Wednesday, 30 October 2013


One of the items I was pleased to obtain at Rishworth, were a pair of QRPme SBSS clamps. Getting them involved ensuring the cost had been covered by my junk sales, and then being roundly questioned by the proprietor of QRPme over my choice of T-shirt and lack of hat. Now, these clamps are not cheap, at £20 for the pair, but they are remarkably good at what they are for, namely building PCB material boxes. Having bought them, I was very impressed to be shown the original Tuna Tin transmitter built by Doug DeMaw, and kept safe in a wooden box. I was also happy to receive a few free MeSquares and MePads!

The clamps themselves of course are no help if you do a shoddy job of cutting the board to start with, so I was very, very careful to mark and scribe the board prior to cutting. I did make the mistake of not correcting for the board thickness, but that was soon rectified. Using one of the SBSS clamps, I soon had a little 1" x 1.5" box built, in which to rebuild my little VLF to soundcard interface

The picture shows it with the sockets installed. The one big mistake I did make, is that after marking around the washer of the earth terminal, I then forgot to measure the diameter hole needed for the body, and drilled it out the full width of the washer! Luckily, the blue terminal post just stayed in place in that hole (well tightened!) so it wasnt too bad a disaster.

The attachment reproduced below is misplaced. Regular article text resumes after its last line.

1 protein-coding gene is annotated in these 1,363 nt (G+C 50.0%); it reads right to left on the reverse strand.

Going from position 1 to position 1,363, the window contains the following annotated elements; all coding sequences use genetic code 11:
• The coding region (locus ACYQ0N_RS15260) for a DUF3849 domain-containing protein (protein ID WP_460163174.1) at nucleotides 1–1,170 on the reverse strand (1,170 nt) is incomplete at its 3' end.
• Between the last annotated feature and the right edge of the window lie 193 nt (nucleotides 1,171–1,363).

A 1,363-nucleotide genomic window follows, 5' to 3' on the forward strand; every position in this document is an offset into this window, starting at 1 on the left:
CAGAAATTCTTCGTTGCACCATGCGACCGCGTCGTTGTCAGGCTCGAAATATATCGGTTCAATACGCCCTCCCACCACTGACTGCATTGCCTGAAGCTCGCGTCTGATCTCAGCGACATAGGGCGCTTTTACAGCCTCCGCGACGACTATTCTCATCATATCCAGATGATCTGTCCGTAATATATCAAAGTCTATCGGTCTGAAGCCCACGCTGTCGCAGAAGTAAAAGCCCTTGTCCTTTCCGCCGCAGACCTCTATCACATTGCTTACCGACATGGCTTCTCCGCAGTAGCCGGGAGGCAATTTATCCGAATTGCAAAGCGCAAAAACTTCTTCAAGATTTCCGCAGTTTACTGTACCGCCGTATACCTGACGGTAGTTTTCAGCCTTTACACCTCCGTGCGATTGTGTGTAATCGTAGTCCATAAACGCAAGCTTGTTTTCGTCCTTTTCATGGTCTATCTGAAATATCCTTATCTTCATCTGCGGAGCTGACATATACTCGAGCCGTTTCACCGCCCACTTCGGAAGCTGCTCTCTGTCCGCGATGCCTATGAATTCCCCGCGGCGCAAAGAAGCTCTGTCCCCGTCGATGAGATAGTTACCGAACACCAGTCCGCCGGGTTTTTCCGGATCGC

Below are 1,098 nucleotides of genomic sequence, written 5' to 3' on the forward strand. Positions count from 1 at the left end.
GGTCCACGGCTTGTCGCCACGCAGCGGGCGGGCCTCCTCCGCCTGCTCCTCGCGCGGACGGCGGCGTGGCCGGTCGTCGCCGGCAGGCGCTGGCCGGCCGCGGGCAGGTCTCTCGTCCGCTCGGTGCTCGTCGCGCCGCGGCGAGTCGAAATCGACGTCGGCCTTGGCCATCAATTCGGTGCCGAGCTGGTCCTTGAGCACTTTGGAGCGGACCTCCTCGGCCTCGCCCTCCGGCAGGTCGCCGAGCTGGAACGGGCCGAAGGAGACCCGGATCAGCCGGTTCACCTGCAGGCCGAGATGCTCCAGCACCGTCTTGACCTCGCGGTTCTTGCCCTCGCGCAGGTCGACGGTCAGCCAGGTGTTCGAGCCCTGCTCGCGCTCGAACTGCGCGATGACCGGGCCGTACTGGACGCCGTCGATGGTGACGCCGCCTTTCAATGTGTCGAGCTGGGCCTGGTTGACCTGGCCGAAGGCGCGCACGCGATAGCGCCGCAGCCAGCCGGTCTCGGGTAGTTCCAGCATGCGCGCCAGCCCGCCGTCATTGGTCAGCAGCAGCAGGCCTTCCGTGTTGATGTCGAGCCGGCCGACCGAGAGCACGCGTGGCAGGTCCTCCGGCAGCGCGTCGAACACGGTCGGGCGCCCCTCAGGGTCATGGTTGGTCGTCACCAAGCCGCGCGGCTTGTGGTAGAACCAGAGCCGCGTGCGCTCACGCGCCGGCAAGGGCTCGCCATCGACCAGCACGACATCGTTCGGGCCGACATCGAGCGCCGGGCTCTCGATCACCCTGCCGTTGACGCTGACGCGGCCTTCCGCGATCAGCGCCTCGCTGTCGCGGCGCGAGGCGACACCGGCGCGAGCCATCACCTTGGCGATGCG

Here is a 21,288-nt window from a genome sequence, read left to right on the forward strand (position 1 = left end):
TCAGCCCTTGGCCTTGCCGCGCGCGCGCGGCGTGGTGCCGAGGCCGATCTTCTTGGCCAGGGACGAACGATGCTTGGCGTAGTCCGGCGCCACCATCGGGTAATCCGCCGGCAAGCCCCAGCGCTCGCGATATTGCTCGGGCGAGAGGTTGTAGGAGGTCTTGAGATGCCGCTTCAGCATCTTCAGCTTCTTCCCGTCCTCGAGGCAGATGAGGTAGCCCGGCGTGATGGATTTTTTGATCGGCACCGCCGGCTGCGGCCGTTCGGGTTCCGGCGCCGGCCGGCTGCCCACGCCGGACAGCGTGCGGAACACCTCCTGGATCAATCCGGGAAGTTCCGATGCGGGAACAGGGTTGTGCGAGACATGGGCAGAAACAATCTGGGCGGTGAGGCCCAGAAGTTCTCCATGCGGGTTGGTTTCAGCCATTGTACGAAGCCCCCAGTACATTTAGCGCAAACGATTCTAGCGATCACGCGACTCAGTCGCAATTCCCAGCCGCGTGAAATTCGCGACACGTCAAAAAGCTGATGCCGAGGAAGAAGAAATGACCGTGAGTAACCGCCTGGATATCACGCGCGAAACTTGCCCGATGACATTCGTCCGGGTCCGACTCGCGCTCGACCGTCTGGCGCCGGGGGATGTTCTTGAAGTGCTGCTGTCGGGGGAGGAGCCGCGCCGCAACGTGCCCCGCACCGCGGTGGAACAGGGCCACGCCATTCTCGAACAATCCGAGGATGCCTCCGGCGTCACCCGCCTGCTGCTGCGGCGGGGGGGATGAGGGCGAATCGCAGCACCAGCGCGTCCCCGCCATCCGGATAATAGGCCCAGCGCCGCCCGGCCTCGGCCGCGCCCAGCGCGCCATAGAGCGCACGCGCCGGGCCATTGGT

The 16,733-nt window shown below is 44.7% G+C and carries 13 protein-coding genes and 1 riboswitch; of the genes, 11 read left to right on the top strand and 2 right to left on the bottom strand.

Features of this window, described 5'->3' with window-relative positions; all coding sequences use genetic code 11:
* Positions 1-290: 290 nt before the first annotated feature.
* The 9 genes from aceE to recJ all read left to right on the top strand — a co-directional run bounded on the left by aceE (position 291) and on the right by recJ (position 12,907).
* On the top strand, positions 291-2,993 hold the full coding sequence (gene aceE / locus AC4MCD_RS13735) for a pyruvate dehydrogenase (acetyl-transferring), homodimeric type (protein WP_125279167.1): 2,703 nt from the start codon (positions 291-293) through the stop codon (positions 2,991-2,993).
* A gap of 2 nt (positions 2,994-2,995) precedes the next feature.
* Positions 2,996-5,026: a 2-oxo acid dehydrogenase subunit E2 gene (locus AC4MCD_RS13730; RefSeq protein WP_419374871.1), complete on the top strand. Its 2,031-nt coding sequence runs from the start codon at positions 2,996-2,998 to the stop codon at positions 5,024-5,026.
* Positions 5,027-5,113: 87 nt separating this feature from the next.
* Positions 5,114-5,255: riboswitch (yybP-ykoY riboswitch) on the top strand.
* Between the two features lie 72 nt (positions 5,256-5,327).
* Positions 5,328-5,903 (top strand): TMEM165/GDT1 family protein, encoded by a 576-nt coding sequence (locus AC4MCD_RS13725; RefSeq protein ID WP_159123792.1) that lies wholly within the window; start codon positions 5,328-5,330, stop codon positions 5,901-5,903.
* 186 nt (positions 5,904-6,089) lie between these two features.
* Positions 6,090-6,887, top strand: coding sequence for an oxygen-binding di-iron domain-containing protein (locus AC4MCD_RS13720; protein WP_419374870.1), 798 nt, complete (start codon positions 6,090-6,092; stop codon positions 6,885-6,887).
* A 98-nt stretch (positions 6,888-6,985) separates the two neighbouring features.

Much effort went into trying to solder nuts in to attach the lid, but they just wouldnt hold. Eventually a pair of hex posts did solder in, but its a loose fit as I dont have any screws of the right thread.

The VLF interface is about the simplest receiver that can be made, simpler really than even a crystal set. It really consists of little more than an antenna wire connection to a soundcard input via a blocking capacitor. My version is a tad more complex, as it also includes three levels of protection - there is a 100k resistor to ground to bleed off static buildup on the antenna; a pair of back-back Germanium diodes that will clip the incoming signal above about 0.3v; and now a small wire ended Neon lamp acting as a gas discharge protector

Next job is to complete the RT-remote clone, which just requires the internal wiring loom completing, so I can then test, and indeed control, the LDG RT-11 Remote Auto-ATU.

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